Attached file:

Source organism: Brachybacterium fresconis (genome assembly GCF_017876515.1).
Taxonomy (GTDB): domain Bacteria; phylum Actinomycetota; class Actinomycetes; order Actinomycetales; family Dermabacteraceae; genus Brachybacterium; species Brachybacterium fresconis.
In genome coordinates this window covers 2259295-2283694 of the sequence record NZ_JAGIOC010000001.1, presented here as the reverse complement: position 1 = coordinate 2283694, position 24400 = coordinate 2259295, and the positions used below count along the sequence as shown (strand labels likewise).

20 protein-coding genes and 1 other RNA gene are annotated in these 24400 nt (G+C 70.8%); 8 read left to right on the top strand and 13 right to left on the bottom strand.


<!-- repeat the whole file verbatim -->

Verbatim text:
Source organism: Brachybacterium fresconis (genome assembly GCF_017876515.1).
Taxonomy (GTDB): domain Bacteria; phylum Actinomycetota; class Actinomycetes; order Actinomycetales; family Dermabacteraceae; genus Brachybacterium; species Brachybacterium fresconis.
In genome coordinates this window covers 2259295-2283694 of the sequence record NZ_JAGIOC010000001.1, presented here as the reverse complement: position 1 = coordinate 2283694, position 24400 = coordinate 2259295, and the positions used below count along the sequence as shown (strand labels likewise).

20 protein-coding genes and 1 other RNA gene are annotated in these 24400 nt (G+C 70.8%); 8 read left to right on the top strand and 13 right to left on the bottom strand.